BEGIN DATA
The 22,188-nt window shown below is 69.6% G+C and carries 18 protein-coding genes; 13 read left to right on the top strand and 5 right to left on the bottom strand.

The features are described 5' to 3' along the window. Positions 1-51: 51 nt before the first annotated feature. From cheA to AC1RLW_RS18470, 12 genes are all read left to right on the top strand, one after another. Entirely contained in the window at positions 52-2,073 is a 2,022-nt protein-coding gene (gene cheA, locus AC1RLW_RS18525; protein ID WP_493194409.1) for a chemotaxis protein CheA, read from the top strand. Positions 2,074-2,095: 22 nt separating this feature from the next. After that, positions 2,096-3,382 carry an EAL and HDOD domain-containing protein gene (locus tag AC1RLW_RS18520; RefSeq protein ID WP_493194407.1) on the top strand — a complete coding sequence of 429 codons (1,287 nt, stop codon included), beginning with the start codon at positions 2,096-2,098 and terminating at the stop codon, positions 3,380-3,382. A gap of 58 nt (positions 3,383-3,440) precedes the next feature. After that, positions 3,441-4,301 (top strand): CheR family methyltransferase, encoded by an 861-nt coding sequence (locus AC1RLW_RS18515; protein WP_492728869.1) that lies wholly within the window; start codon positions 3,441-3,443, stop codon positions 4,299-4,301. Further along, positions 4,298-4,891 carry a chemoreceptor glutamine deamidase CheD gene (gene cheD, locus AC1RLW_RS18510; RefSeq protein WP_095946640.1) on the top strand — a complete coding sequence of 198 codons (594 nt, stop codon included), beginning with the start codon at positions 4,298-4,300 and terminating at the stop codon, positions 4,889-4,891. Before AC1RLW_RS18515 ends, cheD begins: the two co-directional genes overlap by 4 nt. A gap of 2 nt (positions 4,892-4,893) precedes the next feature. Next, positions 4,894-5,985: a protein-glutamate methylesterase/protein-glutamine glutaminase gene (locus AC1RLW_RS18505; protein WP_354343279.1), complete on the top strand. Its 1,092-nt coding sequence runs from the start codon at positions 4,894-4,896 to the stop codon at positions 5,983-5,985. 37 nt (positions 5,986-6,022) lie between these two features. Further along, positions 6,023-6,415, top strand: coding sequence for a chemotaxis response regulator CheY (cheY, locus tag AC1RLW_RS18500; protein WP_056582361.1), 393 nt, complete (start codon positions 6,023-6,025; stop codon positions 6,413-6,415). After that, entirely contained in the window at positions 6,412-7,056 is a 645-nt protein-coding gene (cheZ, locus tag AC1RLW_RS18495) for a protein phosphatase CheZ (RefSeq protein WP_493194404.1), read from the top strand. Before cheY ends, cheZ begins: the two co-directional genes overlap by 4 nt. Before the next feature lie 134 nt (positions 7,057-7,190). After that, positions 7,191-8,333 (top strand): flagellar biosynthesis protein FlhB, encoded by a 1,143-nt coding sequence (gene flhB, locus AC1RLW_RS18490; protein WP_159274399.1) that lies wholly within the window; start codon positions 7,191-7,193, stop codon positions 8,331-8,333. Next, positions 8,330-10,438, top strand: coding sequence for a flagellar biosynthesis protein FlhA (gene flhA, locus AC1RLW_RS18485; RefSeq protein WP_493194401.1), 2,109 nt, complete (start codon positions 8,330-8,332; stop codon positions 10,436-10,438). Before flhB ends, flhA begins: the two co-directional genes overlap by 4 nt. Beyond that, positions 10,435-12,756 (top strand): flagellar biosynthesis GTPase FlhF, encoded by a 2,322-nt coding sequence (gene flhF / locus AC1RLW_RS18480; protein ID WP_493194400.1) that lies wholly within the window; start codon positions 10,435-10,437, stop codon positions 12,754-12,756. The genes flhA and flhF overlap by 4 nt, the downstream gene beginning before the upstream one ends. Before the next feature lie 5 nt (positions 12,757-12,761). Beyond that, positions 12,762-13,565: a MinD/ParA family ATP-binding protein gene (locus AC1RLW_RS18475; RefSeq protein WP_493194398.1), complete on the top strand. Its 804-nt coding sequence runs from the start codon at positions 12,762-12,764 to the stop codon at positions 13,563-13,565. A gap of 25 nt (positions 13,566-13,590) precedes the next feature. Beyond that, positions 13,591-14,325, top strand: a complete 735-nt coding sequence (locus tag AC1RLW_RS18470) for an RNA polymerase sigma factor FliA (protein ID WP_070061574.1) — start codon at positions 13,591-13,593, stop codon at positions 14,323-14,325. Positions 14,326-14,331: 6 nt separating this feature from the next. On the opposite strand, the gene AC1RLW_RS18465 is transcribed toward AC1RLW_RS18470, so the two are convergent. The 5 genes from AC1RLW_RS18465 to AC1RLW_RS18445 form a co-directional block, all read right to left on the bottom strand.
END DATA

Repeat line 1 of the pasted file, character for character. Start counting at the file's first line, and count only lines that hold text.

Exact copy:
The 22,188-nt window shown below is 69.6% G+C and carries 18 protein-coding genes; 13 read left to right on the top strand and 5 right to left on the bottom strand.